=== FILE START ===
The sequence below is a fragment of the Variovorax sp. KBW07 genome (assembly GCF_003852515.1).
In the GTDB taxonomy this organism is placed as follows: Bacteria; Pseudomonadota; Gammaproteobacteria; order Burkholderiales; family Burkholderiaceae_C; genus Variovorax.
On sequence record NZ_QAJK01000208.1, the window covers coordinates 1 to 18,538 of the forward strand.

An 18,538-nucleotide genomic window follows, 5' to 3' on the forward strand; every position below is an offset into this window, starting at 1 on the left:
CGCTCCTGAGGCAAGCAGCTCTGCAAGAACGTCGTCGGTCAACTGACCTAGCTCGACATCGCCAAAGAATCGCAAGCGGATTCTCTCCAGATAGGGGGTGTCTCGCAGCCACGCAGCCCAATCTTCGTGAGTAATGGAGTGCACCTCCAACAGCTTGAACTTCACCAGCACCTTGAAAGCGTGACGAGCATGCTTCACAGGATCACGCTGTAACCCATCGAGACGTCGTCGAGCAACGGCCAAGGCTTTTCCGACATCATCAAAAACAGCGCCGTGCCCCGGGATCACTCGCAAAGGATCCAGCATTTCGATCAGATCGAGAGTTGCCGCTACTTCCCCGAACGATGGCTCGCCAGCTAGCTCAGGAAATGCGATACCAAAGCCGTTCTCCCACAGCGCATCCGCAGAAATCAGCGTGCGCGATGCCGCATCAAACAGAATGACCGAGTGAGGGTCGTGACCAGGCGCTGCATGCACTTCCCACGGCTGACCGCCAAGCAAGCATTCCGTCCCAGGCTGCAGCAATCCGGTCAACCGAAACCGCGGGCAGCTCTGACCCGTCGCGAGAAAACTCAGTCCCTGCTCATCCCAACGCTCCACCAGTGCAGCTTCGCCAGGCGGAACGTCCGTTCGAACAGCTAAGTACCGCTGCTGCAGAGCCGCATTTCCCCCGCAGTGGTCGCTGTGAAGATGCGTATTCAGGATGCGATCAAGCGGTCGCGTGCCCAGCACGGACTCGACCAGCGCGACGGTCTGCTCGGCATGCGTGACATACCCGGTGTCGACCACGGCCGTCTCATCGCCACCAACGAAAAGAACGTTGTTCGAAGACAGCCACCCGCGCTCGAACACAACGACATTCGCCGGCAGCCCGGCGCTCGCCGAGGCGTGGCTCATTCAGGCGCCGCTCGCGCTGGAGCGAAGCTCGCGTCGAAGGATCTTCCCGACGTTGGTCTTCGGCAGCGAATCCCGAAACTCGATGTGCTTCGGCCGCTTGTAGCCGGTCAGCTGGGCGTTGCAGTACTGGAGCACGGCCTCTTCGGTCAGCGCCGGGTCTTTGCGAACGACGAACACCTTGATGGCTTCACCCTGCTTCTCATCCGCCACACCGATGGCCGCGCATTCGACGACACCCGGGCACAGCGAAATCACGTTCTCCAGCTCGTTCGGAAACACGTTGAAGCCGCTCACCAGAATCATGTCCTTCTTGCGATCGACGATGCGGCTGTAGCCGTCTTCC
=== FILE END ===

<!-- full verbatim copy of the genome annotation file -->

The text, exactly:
The sequence below is a fragment of the Variovorax sp. KBW07 genome (assembly GCF_003852515.1).
In the GTDB taxonomy this organism is placed as follows: Bacteria; Pseudomonadota; Gammaproteobacteria; order Burkholderiales; family Burkholderiaceae_C; genus Variovorax.
On sequence record NZ_QAJK01000208.1, the window covers coordinates 1 to 18,538 of the forward strand.

An 18,538-nucleotide genomic window follows, 5' to 3' on the forward strand; every position below is an offset into this window, starting at 1 on the left:
CGCTCCTGAGGCAAGCAGCTCTGCAAGAACGTCGTCGGTCAACTGACCTAGCTCGACATCGCCAAAGAATCGCAAGCGGATTCTCTCCAGATAGGGGGTGTCTCGCAGCCACGCAGCCCAATCTTCGTGAGTAATGGAGTGCACCTCCAACAGCTTGAACTTCACCAGCACCTTGAAAGCGTGACGAGCATGCTTCACAGGATCACGCTGTAACCCATCGAGACGTCGTCGAGCAACGGCCAAGGCTTTTCCGACATCATCAAAAACAGCGCCGTGCCCCGGGATCACTCGCAAAGGATCCAGCATTTCGATCAGATCGAGAGTTGCCGCTACTTCCCCGAACGATGGCTCGCCAGCTAGCTCAGGAAATGCGATACCAAAGCCGTTCTCCCACAGCGCATCCGCAGAAATCAGCGTGCGCGATGCCGCATCAAACAGAATGACCGAGTGAGGGTCGTGACCAGGCGCTGCATGCACTTCCCACGGCTGACCGCCAAGCAAGCATTCCGTCCCAGGCTGCAGCAATCCGGTCAACCGAAACCGCGGGCAGCTCTGACCCGTCGCGAGAAAACTCAGTCCCTGCTCATCCCAACGCTCCACCAGTGCAGCTTCGCCAGGCGGAACGTCCGTTCGAACAGCTAAGTACCGCTGCTGCAGAGCCGCATTTCCCCCGCAGTGGTCGCTGTGAAGATGCGTATTCAGGATGCGATCAAGCGGTCGCGTGCCCAGCACGGACTCGACCAGCGCGACGGTCTGCTCGGCATGCGTGACATACCCGGTGTCGACCACGGCCGTCTCATCGCCACCAACGAAAAGAACGTTGTTCGAAGACAGCCACCCGCGCTCGAACACAACGACATTCGCCGGCAGCCCGGCGCTCGCCGAGGCGTGGCTCATTCAGGCGCCGCTCGCGCTGGAGCGAAGCTCGCGTCGAAGGATCTTCCCGACGTTGGTCTTCGGCAGCGAATCCCGAAACTCGATGTGCTTCGGCCGCTTGTAGCCGGTCAGCTGGGCGTTGCAGTACTGGAGCACGGCCTCTTCGGTCAGCGCCGGGTCTTTGCGAACGACGAACACCTTGATGGCTTCACCCTGCTTCTCATCCGCCACACCGATGGCCGCGCATTCGACGACACCCGGGCACAGCGAAATCACGTTCTCCAGCTCGTTCGGAAACACGTTGAAGCCGCTCACCAGAATCATGTCCTTCTTGCGATCGACGATGCGGCTGTAGCCGTCTTCC